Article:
Electrical Engineering
      and Computer Sciences

Electrical Engineering and Computer Sciences

COLLEGE OF ENGINEERING

UC Berkeley

Cory-Soda Hall Logo
photo of Clark Nguyen
   

Clark Nguyen

Professor

Research Areas

Research Centers

Teaching Schedule (Spring 2014)

Biography

Clark T.-C. Nguyen received the B. S., M. S., and Ph.D. degrees from the University of California at Berkeley in 1989, 1991, and 1994, respectively, all in Electrical Engineering and Computer Sciences. In 1995, he joined the faculty of the University of Michigan, Ann Arbor, where he was a Professor in the Department of Electrical Engineering and Computer Science up until mid-2006. In 2006, he joined the Department of Electrical Engineering and Computer Sciences at the University of California at Berkeley, where he is now a Professor and a co-Director of the Berkeley Sensor & Actuator Center. His research interests focus on micro electromechanical systems (MEMS) and include integrated micromechanical signal processors and sensors, merged circuit/micromechanical technologies, RF communication architectures, and integrated circuit design and technology. From 1995 to 1997, he was a member of the National Aeronautics and Space Administration (NASA)’s New Millennium Integrated Product Development Team on Communications, which roadmapped future communications technologies for NASA use into the turn of the century. In 2001, Prof. Nguyen founded Discera, Inc., a company aimed at commercializing communication products, based upon MEMS technology, with an initial focus on the very vibrating micromechanical resonators pioneered by his research. He served as Vice President and Chief Technology Officer (CTO) of Discera until mid-2002, at which point he joined the Defense Advanced Research Projects Agency (DARPA) on an IPA, where he served for 3.5 years as the Program Manager of the MEMS, Micro Power Generation (MPG), Chip-Scale Atomic Clock (CSAC), MEMS Exchange (MX), Harsh Environment Robust Micromechanical Technology (HERMIT), Micro Gas Analyzers (MGA), Radio Isotope Micropower Sources (RIMS), RF MEMS Improvement (RFMIP), Navigation-Grade Integrated Micro Gyroscopes (NGIMG), and Micro Cryogenic Coolers (MCC) programs, in the Microsystems Technology Office of DARPA.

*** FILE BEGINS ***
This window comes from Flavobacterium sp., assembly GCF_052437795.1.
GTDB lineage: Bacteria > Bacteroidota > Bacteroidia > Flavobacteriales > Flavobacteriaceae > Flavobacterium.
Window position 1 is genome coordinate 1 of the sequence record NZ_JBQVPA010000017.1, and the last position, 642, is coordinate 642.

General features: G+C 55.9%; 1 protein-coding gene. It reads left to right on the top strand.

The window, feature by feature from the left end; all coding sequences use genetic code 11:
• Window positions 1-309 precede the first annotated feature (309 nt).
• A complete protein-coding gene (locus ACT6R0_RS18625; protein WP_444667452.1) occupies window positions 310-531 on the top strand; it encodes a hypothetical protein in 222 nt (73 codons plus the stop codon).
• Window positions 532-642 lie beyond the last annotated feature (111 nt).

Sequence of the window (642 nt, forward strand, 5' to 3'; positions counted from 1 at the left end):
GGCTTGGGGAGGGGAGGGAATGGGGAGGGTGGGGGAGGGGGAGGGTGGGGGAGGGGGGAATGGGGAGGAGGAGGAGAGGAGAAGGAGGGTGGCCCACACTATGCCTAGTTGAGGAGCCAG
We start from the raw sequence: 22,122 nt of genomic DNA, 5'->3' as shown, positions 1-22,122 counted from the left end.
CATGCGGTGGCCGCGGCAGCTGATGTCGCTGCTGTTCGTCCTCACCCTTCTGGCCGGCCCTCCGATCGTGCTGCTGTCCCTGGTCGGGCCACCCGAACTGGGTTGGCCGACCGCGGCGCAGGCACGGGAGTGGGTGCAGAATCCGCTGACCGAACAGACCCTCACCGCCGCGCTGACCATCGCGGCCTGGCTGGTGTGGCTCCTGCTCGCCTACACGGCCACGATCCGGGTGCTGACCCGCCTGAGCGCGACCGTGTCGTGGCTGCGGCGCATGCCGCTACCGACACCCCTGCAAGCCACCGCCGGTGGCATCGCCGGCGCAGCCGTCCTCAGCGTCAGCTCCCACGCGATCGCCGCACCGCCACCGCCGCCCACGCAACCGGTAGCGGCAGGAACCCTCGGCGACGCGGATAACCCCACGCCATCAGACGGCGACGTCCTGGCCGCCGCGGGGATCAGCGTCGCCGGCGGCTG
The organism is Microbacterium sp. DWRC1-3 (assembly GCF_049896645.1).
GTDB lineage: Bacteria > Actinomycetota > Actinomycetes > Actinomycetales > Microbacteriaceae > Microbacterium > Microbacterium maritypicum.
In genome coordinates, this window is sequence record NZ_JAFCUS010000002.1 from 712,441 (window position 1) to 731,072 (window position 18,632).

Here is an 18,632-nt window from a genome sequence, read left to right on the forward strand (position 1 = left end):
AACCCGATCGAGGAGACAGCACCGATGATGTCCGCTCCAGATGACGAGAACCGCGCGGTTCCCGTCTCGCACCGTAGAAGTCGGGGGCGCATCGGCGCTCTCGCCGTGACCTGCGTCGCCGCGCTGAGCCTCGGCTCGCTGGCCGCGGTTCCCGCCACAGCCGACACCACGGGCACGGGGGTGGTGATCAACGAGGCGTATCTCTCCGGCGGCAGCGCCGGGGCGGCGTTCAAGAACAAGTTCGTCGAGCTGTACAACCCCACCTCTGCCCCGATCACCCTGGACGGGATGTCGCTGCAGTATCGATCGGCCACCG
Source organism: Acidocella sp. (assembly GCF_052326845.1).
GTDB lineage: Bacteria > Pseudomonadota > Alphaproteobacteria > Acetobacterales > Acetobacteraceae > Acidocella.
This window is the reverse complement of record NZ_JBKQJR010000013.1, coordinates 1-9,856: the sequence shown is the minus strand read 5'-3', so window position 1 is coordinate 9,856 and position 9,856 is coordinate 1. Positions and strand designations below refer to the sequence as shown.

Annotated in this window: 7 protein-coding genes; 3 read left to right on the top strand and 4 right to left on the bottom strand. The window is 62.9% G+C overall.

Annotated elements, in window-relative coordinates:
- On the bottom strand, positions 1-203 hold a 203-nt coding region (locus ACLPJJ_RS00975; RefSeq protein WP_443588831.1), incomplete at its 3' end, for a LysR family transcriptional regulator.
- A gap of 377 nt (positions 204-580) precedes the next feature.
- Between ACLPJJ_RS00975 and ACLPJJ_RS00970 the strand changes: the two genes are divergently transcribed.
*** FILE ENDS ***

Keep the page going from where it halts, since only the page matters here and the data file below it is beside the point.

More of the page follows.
While at the University of Michigan, Prof. Nguyen received the 1938E Award for Research and Teaching Excellence in 1998, an EECS Departmental Achievement Award in 1999, the Ruth and Joel Spira Award for Teaching Excellence in 2000, the 2001 Henry Russel Award, and the Cady Award from the 2006 IEEE Frequency Control Symposium. He became an IEEE Fellow in January of 2007. Among his publication accolades are the Jack Raper Award from the 2005 IEEE International Solid-State Circuits Conference; the 2004 DARPA Best Technical Presentation Award; the Best Invited Paper Award at the 2004 IEEE Custom Integrated Circuits Conference; and together with his students, the Best Student Paper Award in Category 1 at the 2005 Joint IEEE Frequency Control/Precise Time and Timing Interval (PTTI) Symposium; the Best Student Paper Award in the Frequency Control Category at the 2004 IEEE Ultrasonics, Ferroelectrics, and Frequency Control Symposium; and the Roger A. Haken Best Student Paper Awards at the 1998 and 2003 IEEE International Electron Devices Meetings.

Selected Publications